American Scientific Glassblowing Society

Glass has truly been the Eye of Science in man’s progression of scientific discovery. In about 1500 BC, Egyptians developed methods for glass making and in 650 BC, a Syrian stone tablet was discovered and is believed to be the first glassblowing instruction manual ever published. These early developments in glassblowing techniques carried science to the forefront of discovery.
 In these ancient Egyptian glass developments, medicine bottles and flasks for distillation brought on new techniques for creating and storing medicines and fragrances. Evangelista Torricelli’s glass manometer tube experiments would have been much more difficult had he not been able to see the barometric changes in his column of mercury. The development of the compound microscope in the 1600’s allowed man to see for the first time, more than he could with a naked eye. The role of glass in scientific discovery is immeasurable.
Since it’s inception in 1952, the ASGS has chronicled the development of new glassblowing techniques, procedures, and materials in the publication Fusion, Journal of the American Scientific Glassblowers Society. In much the same way as the Syrian stone tablet shared glassblowing techniques for the ages, the ASGS continues the legacy of teaching and sharing scientific glassblowing information. It is our hope that your interest in scientific glassblowing will lead you to join us in this mission of sharing technical information.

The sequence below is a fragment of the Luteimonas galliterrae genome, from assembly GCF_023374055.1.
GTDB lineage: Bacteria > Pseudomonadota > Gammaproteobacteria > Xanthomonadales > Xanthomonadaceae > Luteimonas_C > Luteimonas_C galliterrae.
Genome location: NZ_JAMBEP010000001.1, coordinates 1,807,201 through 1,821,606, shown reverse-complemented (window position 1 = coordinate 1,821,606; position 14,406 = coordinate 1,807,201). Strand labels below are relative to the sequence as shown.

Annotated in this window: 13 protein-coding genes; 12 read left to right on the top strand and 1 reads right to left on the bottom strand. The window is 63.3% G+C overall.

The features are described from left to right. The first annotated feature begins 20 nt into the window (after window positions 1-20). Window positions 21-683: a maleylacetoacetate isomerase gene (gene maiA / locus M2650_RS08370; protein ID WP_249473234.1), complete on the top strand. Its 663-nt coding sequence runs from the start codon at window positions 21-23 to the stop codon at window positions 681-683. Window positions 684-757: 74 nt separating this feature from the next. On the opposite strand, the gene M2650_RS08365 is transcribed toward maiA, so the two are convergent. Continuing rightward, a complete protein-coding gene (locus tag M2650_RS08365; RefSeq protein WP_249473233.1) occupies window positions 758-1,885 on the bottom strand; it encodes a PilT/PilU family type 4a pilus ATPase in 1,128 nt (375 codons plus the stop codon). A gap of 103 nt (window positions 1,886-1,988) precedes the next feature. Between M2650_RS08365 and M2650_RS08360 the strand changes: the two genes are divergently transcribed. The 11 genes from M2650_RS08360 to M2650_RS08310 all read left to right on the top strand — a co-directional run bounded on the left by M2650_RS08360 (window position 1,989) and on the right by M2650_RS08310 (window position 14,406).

Fusion Sept 2005

Fusion Aug 2005

Founded in 1952 and incorporated in 1954, the American Scientific Glassblowers Society began as a professional, not-for-profit organization of scientific glassblowers and suppliers associated with the field. The objectives of the Society are to further the education of its membership through the gathering, promotion, and dissemination of technical and scientific information concerning all aspects of scientific glassblowing.

Today the ASGS comprises approximately 650 members and a variety of affiliate members. Regional Sections offer local members an opportunity to meet with other glassblowers in their area.

Organized and staffed with an all volunteer workforce, countless hours are dedicated to the exchange of techniques and knowledge through paper presentations, seminars, and workshops at the annual ASGS Symposium and Regional Section meetings. The publication Fusion, Journal of the American Scientific Glassblowers Society and The Proceedings of the ASGS Annual Symposium document this collection of papers and presentations. Significant emphasis by senior glassblowers is placed on the advancement of young or apprentice glassblowers through the ASGS Junior Member Training Program and the Mentor Program. These programs help assure that future generations of glassblowers will benefit from the experience of others.

Glass, the eye of science and carrier of light.